Boston United learned they’ve still got a way to go to compete at the top of the Blue Square Bet North table, following Saturday’s 3-1 defeat to Guiseley.
Two questionable decisions from keeper Dan Haystead may have helped the Lions come from 1-0 down to take the lead.
But on the day, the Pilgrims were quite frankly beaten by the better side.
Boston have recorded victories against highflyers FC Halifax Town and Chester this campaign.
But it was the consistency of the top teams that the Pilgrims have craved, but failed to replicate.
Guiseley is often the benchmark they look to at York Street.
And after Saturday’s contest, it appears there is still some work to be done.
A teasing run by Jason Stokes proved that the Pilgrims were up for it early on.
But he took one touch too many and Danny Ellis cleared before he could test Steve Drench with a shot at goal.
But Guiseley are nobody’s fools at this level, and quickly showed their intentions.
James Walshaw saw a low drive on the turn saved comfortably by Haystead at his near post.
And when Wayne Brooksby had space to shoot from 20 yards out, his effort went the wrong side of the Boston crossbar.
There was another heart in mouth moment when Andy Holdsworth curled an inviting free kick into the Pilgrims’ penalty area, but Josh Wilson’s glancing header was not enough to divert goalwards.
But United rode the storm and led in the 28th minute as Mark Jones’ diving header beat Drench.
It was the faintest of touches, but enough to put the Lions keeper off after he connected with Kallum Smith’s cross.
But back came the visitors.
Haystead did well to tip Wilson’s effort away before Tom Ward’s vital intervention denied United old boy Kevin Holsgrove a free header on goal at the back post.
A superb drive from Andy Holdsworth then brought the best out of Haystead
The hosts almost doubled their advantage moments later as Marc Newsham’s header was inches over, with Ian Ross the provider with a clever chip.
That miss came back to haunt Boston in the 43rd minute, when the Lions drew level.
Wayne Brooksby’s clever chip found the top corner, despite Haystead getting his fingertips to the ball.
Some fans behind the goal were blaming the stopper, who was in no man’s land.
But Haystead had originally rushed out to narrow the shooting angle, only for the ball to hold up and give Brooksby time to pick his spot.
Judging by his performance up to this stage, he probably deserved the benefit of the doubt.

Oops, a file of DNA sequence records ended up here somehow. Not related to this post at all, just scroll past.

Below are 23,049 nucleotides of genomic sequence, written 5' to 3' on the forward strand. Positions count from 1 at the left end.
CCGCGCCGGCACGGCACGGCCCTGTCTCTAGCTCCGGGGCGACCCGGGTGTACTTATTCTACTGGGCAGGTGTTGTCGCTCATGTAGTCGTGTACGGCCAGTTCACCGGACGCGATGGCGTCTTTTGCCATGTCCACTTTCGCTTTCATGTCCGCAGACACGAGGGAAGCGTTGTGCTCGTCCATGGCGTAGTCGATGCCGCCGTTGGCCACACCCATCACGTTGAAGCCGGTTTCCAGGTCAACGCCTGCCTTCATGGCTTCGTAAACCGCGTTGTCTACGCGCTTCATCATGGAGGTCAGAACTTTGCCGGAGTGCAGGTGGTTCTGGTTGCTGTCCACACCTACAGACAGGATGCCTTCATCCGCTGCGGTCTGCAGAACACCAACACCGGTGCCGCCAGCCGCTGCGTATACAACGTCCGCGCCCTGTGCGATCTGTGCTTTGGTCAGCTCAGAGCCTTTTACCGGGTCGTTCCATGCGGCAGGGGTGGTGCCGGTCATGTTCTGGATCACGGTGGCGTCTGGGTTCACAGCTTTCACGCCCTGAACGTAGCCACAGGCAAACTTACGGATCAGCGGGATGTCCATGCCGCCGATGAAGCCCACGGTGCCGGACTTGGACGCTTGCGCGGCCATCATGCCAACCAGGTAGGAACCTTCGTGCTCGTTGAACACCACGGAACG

United came within a whisker of taking the lead at the end of the half, but Smith saw his strike crash back off the post, with Jason Stokes’ follow-up lashed off target.
Just three minutes after the break, Guiseley moved in front.
Holsgrove scored against his old club, latching on to Ward’s back pass, beating Haystead to the ball and rolling into the open net.
This time, the keeper should have reacted quicker and cleared.
And that early goal somewhat killed the early exchanges of the second half, with the game slowing down.
However, Guiseley defender Mark Bower did excellently to use his strength to prevent Jones poking Newsham’s low cross home from close range.
Then, at the other end, Holsgrove was guilty of one of the misses of the season.
Haystead did well to parry Wilson’s ferocious drive, but with the keeper grounded the striker must surely bscore from eight yards out?
No. Instead, he hacked the ball wide.
For Boston, Smith saw another drive fizz inches over.
Poor Boston defending saw Holsgrove put Guiseley 3-1 up in the 78th minute.
Holdsworth’s free kick wasn’t cleared and, with space and time at the back post, the striker rolled home.
And that was enough to grant the Lions their first win at York Street, following five defeats and five draws.
United: Haystead, Marshall, Jelleyman, Milnes, Ward, Stainfield, Stokes, Ross, Jones, Newsham, Smith (Sanders 79); Subs (not used): Craven, Reed, Dyer-Stewart, Drury.
Guiseley: Drench, Holdsworth, Meynell, Rea, Ellis (Pearson 38), Bower, Wilson, D. Boshell, Holsgrove (Clarke 87), Walshaw (N. Boshell 72), Brooksby; Subs (not used): Dale, Giles.
Ref: Michael George.